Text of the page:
Convention postponement a bad move
Last Thursday the Progressive Liberal Party (PLP) decided to postpone its November national convention. The party has not had one in seven years. Last year’s convention was postponed due to damage caused to the southern and central islands by Hurricane Joaquin. This year the PLP put off the gathering because of Hurricane Matthew. The party said it might have its convention in January or early February.
It is unfortunate that the PLP has again chosen delay. It is the oldest party in the country. It will be 64 years old next year. A mature political organization should have the capacity to handle its internal business and govern.
While the party said this delay results from devastation caused by Matthew, we suspect the event won’t happen this year for another reason.
The PLP candidate for Fort Charlotte, Alfred Sears, was going to challenge Prime Minister Perry Christie for the post of party leader. This would have been a long-shot try. Sears is not a member of the House of Assembly, and no PLP who has held the post of leader has ever been defeated in an internal contest.
Sears, nonetheless, traveled the country with his message that it is time for a change. He thinks the party must articulate a new vision focusing on land and education reform, among other priorities. Of late the PLP has been perceived as a patronage party, ensuring its own are taken care of first.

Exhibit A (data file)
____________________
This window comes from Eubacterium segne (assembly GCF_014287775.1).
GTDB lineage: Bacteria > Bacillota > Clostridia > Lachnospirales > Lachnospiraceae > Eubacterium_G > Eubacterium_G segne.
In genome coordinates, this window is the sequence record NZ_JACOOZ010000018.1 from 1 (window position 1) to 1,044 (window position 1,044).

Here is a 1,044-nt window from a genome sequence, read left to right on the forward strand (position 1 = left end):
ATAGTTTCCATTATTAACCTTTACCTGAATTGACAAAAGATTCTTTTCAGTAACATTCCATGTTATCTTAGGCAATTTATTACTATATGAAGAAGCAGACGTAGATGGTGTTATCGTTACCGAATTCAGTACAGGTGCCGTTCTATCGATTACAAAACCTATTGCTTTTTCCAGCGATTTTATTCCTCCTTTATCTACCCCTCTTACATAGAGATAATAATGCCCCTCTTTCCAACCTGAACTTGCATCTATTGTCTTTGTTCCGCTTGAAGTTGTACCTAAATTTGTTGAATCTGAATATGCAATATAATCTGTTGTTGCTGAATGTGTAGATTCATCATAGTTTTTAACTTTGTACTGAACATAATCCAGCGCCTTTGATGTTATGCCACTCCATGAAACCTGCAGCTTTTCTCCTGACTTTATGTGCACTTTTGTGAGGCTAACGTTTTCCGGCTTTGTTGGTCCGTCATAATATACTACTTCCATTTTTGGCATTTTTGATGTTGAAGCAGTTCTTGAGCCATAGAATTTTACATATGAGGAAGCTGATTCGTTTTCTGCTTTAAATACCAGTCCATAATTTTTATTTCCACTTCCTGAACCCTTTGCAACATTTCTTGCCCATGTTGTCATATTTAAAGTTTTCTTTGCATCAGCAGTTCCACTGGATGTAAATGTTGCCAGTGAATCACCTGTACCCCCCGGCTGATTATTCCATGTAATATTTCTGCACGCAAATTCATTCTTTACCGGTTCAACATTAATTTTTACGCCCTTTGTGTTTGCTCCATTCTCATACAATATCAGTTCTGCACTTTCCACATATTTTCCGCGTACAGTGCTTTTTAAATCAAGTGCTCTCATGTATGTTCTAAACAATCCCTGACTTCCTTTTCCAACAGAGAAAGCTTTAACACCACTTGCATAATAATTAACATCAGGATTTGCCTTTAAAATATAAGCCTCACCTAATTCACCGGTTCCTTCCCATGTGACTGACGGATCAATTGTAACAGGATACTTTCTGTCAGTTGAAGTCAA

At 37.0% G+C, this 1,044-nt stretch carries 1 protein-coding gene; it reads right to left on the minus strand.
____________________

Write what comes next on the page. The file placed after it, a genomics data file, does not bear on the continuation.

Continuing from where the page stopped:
Christie has been PLP leader for nearly 20 years. He knows that he is no longer popular. Yet, he loves being prime minister. He loves power. He will never voluntarily leave the PLP’s leadership.
While Christie does not fear losing a race to Sears at this time, he does not want a convention where the focus is on when he will retire. Christie likes that PLPs think he will retire soon. He is 73. The longer he keeps them thinking this myth is true, the longer he can stay. He does not want them to know his true intention: He wants to stay leader for life.
In a full convention his supporters will rally to him, but they will want to know specifics of his exit plan. He does not want to be pinned down. He knows he cannot tell them the true desire of his heart. So, Christie, the brilliant political tactician, will have a brief, token convention next year weeks before the general election. At that time everyone in the party will agree that it is too close to the general election for challenges to party offices. The status quo will remain.
While Christie has cleverly muted the Sears challenge for now, he harms himself in front of the wider electorate. Bahamians see that he is becoming less democratic. He doesn’t want party elections where he will be challenged.
Sir Lynden Pindling corrupted the culture of the PLP. The mindset now is that leaders serve until they choose to leave. The Bahamian people had to send Sir Lynden home in 1992. They reinforced the message in 1997. The Bahamian people will have to send Christie home too. We think Bahamians are readying themselves for the task. They want to remove the burden of Christie from their backs once and for all.